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Recommended Daily Allowance  
What is it and how did it get set?

Long ago when the British were sailing the seas, many sailors developed diseases like scurvy. It was eventually discovered scurvy and many other diseases were caused by poor nutrition on the ships. 

"Diet has always had a vital influence on health. Until as recently as the 1940's, diseases such as rickets, pellagra, scurvy, beriberi, xerophthalmia, and goiter (caused by lack of adequate dietary vitamin D, niacin, vitamin C, thiarnin, vitamin A, and iodine, respectively) were prevalent in this country and throughout the world. 

Today, thanks to an abundant food supply, fortification of some foods with critical trace nutrients, and better methods for determining and improving the nutrient content of foods, such "deficiency" diseases have been virtually eliminated in developed countries. For example, the introduction of iodized salt in the 1920's contributed greatly to eliminating iodine-deficiency goiter as a public health problem in the United States. Similarly, pellagra disappeared subsequent to the discovery of the dietary causes of this disease." (1)

The RDA was developed during World War II by Lydia J. Roberts, Hazel K. Stiebeling and Helen S. Mitchell under the auspices of the National Research Council. The National Research Council determined that a set of dietary standards were needed, especially given the possibility that rations would be needed during the war. The standards would be used for nutrition recommendations for the armed forces, for civilians, and for overseas population who might need food relief. Roberts, Stiebeling, and Mitchell surveyed all available data, created a tentative set of allowances, and submitted them to experts for review. The final set of allowances were accepted in 1941. The allowances were meant to provide superior nutrition for civilians and military personnel, so they included a "margin of safety."

In 1997, the Food and Nutrition Board of the National Academy of Sciences did something dramatic: they changed the way nutritionists and nutrition scientists evaluate the diets of healthy people with the creation of the Dietary Reference Intakes (DRIs). Remember the Recommended Dietary Allowances (RDAs)? From 1941 until 1989, the RDAs were established and used to evaluate and plan menus that would meet the nutrient requirements of groups as well as other applications such as interpreting food consumption records of populations, establishing standards for food assistance programs, establishing guidelines for nutrition labeling, to name a few. Their primary goal was to prevent diseases caused by nutrient deficiencies. Technically speaking, the RDAs were not intended to evaluate the diets of individuals, but they were often used this way.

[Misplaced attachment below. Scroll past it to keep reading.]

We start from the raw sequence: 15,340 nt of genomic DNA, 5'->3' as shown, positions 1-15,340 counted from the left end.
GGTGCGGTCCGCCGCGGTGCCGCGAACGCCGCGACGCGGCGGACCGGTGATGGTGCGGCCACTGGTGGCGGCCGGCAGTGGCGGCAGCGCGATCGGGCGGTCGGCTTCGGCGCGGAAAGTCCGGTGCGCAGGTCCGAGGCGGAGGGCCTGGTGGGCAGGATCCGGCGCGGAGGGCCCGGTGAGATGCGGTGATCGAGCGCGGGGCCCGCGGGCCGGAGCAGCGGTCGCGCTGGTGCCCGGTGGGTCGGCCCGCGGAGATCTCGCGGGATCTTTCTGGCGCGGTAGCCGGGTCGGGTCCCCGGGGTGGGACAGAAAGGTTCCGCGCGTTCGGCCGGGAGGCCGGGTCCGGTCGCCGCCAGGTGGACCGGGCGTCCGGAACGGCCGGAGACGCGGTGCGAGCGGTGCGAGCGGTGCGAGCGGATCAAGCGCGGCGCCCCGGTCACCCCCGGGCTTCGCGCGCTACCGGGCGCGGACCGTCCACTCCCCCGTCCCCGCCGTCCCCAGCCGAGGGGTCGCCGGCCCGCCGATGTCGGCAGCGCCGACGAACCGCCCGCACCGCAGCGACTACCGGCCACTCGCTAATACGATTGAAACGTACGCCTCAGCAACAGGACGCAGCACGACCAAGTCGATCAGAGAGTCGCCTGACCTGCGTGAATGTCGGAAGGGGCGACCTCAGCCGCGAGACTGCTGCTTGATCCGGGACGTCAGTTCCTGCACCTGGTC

Between 1941 and 1989, all of the RDA values were reviewed and published eleven times. Unlike past editions of the RDAs, the new DRI (Daily Reference Intake) values have been released in stages. The first report, Dietary Reference Intakes for Calcium, Phosphorus, Magnesium, Vitamin D and Fluoride, was published in 1997. Since then, seven additional reports have been released which address folate and other B vitamins, dietary antioxidants (vitamins C, E, selenium and the carotenoids), and the micronutrients (vitamins A, K, and trace elements such as iron, iodine, etc). 

The Recommended Daily Allowance (minimum daily requirement) did what it was suppose to do prevent rickets, pellagra, scurvy, beriberi, etc. But today instead of scurvy and night blindness, we have widespread degenerative diseases like cancer, diabetes, heart disease, etc. 

Some interesting statistics:

bulletCancer -  born in 1970: 1 out of 3 - born 1870: 1 out of 33
bulletInfection - born in 1970: 1 out of 100 - born in 1870: 1 out 0f 2
bulletHeart Disease - born in 1970: 1 out of 2 - born in 1870: 1 out 7
bulletA 30 year old today has a 95% chance of getting Cancer, Heart disease, Stroke, Diabetes, Alzheimer’s, Parkinson’s arthritis, etc.

Of the 2.4 million deaths that occur in the United States each year, 75% are the result of avoidable nutritional factor diseases. - former U.S. Surgeon General, Dr. C. Everett Koop